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Craft of Communications

by mturk

Despite remarkable changes in technology, increasing fragmentation of traditional audiences, and rapid media convergence, most political consultancies are still stuck in a model that was perfected when Reagan ran against Carter. For the few traditional firms that wish to evolve, the typical “fix” usually consists of hiring a mid-level staffer to “do our Internet stuff”.

Most online operatives with any kind of track record have launched boutique firms that specialize in Internet communications. They are often singularly focused on online campaigns; and have little experience with, and often little interest in, traditional campaign organizing tactics.

For campaigns, this situation results in a disjointed world of competing media consultants all claiming that their specialty – direct mail, TV, or the web – is where all the money should be spent. Campaigns are often forced to employ multiple consultants with competing ideas for the best way to deliver a message.

These internal conflicts often harm the campaign, leading to infighting and finger-pointing rather than working together to benefit the candidate, committee or cause. Unfortunately, when vendors are competing for campaign resources – each trying to get the largest slice of the pie – it is usually the campaign that suffers.

But what if there was a different way?

Despite the dysfunctional silos that have been created by political consultants, the fact is all of these disciplines have one goal in mind – to communicate the campaign’s message.

Communications isn’t about forcing a choice between competing media. The craft of communications is about delivering your message across all platforms, to carefully targeted and segmented audiences, to achieve a singular goal – winning.

Your team should assess the campaign goals, your target audience, the media most often used by that audience, and develop the media blend that will be most effective. You shouldn’t have to worry that your media mix represents your vendors, not your stakeholders.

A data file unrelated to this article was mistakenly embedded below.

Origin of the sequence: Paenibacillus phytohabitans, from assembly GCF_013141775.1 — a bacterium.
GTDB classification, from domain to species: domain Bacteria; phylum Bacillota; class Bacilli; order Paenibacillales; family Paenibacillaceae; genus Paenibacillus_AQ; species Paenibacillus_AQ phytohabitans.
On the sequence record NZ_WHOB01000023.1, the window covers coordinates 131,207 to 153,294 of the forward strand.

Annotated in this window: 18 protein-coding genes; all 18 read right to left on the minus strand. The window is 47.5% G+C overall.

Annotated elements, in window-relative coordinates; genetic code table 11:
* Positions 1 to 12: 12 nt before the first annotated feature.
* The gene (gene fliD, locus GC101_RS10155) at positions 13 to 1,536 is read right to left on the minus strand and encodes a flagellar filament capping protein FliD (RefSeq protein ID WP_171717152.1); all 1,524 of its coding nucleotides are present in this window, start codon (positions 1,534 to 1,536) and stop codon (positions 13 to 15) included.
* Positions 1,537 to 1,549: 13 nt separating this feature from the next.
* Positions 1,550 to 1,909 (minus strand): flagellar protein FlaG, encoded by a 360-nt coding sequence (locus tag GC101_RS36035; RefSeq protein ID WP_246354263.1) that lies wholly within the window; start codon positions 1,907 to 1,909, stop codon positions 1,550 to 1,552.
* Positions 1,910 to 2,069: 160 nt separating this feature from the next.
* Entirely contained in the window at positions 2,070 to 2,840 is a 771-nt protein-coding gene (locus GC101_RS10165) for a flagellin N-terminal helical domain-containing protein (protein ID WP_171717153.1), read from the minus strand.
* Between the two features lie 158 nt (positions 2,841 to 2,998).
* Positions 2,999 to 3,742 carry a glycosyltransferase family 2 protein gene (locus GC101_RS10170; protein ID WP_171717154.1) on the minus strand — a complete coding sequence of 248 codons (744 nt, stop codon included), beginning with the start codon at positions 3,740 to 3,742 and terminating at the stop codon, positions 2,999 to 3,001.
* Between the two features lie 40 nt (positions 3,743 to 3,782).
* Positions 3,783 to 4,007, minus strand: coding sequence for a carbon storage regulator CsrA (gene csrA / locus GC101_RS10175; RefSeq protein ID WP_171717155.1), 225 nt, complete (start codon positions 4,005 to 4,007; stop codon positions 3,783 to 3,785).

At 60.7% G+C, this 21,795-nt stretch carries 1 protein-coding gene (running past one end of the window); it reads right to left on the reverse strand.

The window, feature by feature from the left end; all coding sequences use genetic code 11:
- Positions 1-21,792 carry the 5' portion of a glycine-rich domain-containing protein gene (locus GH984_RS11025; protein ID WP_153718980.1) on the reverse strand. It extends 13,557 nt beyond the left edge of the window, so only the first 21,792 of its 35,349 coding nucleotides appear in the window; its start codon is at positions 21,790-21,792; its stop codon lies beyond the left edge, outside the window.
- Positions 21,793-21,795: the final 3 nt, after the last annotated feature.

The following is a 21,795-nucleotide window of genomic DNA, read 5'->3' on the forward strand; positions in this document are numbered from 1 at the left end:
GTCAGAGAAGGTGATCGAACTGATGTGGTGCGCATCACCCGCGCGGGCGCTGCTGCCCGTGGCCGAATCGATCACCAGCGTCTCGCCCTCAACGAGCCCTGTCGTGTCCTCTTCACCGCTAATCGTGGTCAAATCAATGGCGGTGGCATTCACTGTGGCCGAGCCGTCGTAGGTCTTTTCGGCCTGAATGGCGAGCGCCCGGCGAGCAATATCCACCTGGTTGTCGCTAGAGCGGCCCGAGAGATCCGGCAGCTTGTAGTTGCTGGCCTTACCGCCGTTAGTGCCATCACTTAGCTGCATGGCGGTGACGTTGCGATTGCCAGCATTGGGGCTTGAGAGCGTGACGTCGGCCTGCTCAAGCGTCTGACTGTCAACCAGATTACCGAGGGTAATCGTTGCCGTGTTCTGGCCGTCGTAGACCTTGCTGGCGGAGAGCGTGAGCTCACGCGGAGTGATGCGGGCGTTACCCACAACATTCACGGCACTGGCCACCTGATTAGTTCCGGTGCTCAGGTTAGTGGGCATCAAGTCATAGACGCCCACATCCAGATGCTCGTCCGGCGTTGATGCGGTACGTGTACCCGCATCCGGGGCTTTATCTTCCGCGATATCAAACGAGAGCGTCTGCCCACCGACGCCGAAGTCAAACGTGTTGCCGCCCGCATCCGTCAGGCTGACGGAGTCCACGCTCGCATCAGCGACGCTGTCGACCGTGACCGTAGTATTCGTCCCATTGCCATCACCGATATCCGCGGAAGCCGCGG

A team approach to campaign communications gives you access to multiple experts all focused on your goals. By taking the competition out of the vendor equation, recommendations are based on the interests of the campaign, not the interests of the consultants. A converged consultancy eliminates media choices that are based on personalities rather than sound strategies.
The converged agency is also able to apply different strategies and a different media mix based on the goal of the campaign – whether that’s rapid response, persuasion, fundraising, or GOTV.

Why Aren’t Others Doing It This Way?

To be fair, some are. The massive corporate firms (like Ketchum, Edelman and Burson-Marsteller) recognize the value of this approach.

Unfortunately, their sheer size and broad range of services – everything from lobbying and legal counsel to event promotion and clinical trial recruitment – have priced them outside the budgets of all but the most affluent political causes.

However, the benefits of convergence shouldn’t accrue only to giant corporations and organizations.

What Makes Us Different

There is a better way.

Craft | Media/Digital brings together top-tier operatives in direct mail, television, and the Internet. Our partners have worked in the trenches of local, Congressional, statewide, and national campaigns – merging traditional grassroots organizing and the latest in targeted audience segmentation.

By bringing together top talent in an array of media disciplines, under one roof, the converged agency can determine the proper media mix to achieve the goals of the campaign.

Yogi Berra once quipped, “The future ain’t what it used to be.”

The future of political communications isn’t what it used to be either. Providing converged media services without the hassle of vendor competition is here today. In the future, we’ll look back and wonder why we ever did it differently.